Alcohol plays a key role in at least half of all violent assaults, incidents of domestic violence, homicides and murders. However, the neural and behavioral processes underlying the link between alcohol and violence remain poorly understood. This research proposal aims to delineate the neural mechanisms by which alcohol persistently escalates the motivation to commit intense aggressive acts in some individuals.
These aims are empirically pursued using a fixed interval (FI) schedule of operant responding which will be reinforced by the opportunity to engage in an aggressive encounter, allowing us to directly quantify aggressive motivation. Here, the role of corticotropin-releasing factor (CRF) in both (1) the motivation to engage in aggressive acts, and (2) the performance of aggressive behaviors will be quantitatively and qualitatively examined. By isolating the motivation to engage in aggression, we will be able to identify the underlying neural mechanisms that relate to subsequent aggressive behaviors. The overarching hypothesis is that escalated aggression, particularly when engendered by repeated exposures to alcohol, is a function of dysregulated CRF-modulated neurocircuits, namely the hypothalamus-ventral tegmental area (VTA) and hypothalamus-dorsal raph nucleus (DRN) pathways. These circuits may be fundamental to the modulation of emotional processing via dopaminergic and serotonergic systems, respectively. In a specific subset of individuals, we predict that subpopulations of CRF neurons contribute to escalated motivation to seek out aggressive opportunities after alcohol consumption. In the first aim, we plan to fully characterize the enduring nature of alcohol-escalated aggressive motivation as a function of alcohol dose and as it relates to the duration since alcohol consumption.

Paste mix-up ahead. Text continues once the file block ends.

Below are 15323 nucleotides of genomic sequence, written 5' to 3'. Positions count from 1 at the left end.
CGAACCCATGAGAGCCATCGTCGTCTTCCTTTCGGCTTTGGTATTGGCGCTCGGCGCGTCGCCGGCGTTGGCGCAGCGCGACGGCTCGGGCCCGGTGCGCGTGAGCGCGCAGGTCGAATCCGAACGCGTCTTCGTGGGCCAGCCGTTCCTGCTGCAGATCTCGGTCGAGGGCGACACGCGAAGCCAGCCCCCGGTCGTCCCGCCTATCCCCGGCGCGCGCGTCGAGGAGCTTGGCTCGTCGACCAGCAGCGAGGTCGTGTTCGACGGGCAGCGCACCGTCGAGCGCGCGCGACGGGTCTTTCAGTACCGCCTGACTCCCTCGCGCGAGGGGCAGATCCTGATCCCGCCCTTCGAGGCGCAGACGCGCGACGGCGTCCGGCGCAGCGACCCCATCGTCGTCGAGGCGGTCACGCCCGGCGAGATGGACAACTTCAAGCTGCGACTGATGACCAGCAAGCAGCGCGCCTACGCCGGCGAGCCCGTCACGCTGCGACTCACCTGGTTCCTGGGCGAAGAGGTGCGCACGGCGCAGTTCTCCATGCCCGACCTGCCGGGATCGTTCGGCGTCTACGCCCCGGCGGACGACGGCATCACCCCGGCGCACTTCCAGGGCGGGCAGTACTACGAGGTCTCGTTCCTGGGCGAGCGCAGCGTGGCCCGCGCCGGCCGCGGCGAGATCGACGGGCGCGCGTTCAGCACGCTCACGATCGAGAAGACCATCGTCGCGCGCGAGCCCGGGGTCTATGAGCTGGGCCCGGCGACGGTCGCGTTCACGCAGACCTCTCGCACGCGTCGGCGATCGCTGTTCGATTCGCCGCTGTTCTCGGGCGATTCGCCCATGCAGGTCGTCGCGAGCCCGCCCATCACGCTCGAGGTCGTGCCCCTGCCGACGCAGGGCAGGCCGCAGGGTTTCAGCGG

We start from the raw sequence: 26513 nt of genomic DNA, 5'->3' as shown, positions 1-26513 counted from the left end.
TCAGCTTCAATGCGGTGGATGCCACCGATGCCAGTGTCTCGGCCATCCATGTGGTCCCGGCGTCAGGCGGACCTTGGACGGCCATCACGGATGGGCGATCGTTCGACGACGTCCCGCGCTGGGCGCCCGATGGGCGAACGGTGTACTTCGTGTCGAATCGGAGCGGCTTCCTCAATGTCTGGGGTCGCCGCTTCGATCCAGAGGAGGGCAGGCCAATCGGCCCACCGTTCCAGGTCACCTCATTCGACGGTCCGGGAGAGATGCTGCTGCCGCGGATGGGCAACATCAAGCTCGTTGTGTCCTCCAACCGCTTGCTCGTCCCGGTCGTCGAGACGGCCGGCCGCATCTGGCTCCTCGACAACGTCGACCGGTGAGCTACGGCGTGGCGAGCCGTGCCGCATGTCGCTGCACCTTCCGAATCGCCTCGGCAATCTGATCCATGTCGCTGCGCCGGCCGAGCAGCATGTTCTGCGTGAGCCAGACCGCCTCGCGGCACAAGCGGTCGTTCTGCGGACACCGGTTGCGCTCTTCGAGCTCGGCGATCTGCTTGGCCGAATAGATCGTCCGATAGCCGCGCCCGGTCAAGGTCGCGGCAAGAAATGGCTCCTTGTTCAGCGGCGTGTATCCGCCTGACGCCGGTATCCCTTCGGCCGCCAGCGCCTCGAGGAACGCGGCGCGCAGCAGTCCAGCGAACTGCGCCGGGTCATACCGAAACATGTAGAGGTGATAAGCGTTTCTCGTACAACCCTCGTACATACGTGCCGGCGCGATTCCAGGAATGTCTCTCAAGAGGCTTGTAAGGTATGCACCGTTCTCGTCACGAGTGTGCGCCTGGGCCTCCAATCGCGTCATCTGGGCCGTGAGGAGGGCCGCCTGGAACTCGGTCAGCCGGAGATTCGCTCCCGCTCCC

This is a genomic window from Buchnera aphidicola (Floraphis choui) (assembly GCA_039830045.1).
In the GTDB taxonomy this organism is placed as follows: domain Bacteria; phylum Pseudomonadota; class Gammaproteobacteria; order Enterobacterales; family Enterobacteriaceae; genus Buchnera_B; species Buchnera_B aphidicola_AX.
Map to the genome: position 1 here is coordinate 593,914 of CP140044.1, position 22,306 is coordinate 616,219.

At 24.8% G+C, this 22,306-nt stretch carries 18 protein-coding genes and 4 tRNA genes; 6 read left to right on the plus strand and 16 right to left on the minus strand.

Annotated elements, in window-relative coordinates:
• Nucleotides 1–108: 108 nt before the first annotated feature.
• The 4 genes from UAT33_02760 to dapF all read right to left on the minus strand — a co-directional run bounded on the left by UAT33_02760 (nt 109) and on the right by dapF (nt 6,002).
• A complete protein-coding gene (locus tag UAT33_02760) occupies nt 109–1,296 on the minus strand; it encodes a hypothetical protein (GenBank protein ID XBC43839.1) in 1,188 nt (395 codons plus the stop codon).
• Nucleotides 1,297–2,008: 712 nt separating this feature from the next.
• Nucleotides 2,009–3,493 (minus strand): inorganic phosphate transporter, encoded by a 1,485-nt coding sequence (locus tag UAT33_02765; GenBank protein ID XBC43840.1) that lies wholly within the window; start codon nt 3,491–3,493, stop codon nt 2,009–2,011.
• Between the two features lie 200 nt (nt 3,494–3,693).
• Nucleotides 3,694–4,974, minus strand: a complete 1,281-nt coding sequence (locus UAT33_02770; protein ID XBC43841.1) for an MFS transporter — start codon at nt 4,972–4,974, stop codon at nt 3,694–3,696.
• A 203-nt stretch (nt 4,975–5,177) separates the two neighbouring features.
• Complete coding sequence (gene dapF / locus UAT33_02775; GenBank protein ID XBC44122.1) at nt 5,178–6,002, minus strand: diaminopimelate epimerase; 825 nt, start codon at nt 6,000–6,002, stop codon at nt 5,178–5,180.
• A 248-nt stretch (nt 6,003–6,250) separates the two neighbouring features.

Aim two will use cellular and molecular tools to investigate plasticity in neuropeptidergic mechanisms that contribute to the persistent escalation of aggressive motivation after repeated alcohol intake. This work will reveal changes in overlapping, intersecting or parallel CRF mechanisms that ultimately converge on dopaminergic and serotonergic systems that are critical for emotional processing. We will also use transgenic technology to define the relative importance of CRF-expressing cell populations in hypothalamus-VTA and hypothalamus?DRN circuits. The proposed experimental work portrays highly translational and ethologically valid analyses of species-normative and escalated forms of aggression engendered by alcohol. Novel targets for therapeutic interventions are anticipated based on the results of these studies.
The proposed research aims to discover critical patterns of neural plasticity resulting from alcohol administrations that progressively escalates aggression. We focus specifically on the persistence and neuropharmacology of the motivation to commence aggressive acts as a result of repeated exposures to alcohol. We will determine how key neuropeptides, particularly CRF, in certain brain circuits control the enduring nature of an increased desirability for violence, and we seek to identify novel targets for advanced treatment strategies for alcohol-induced explosive aggression.
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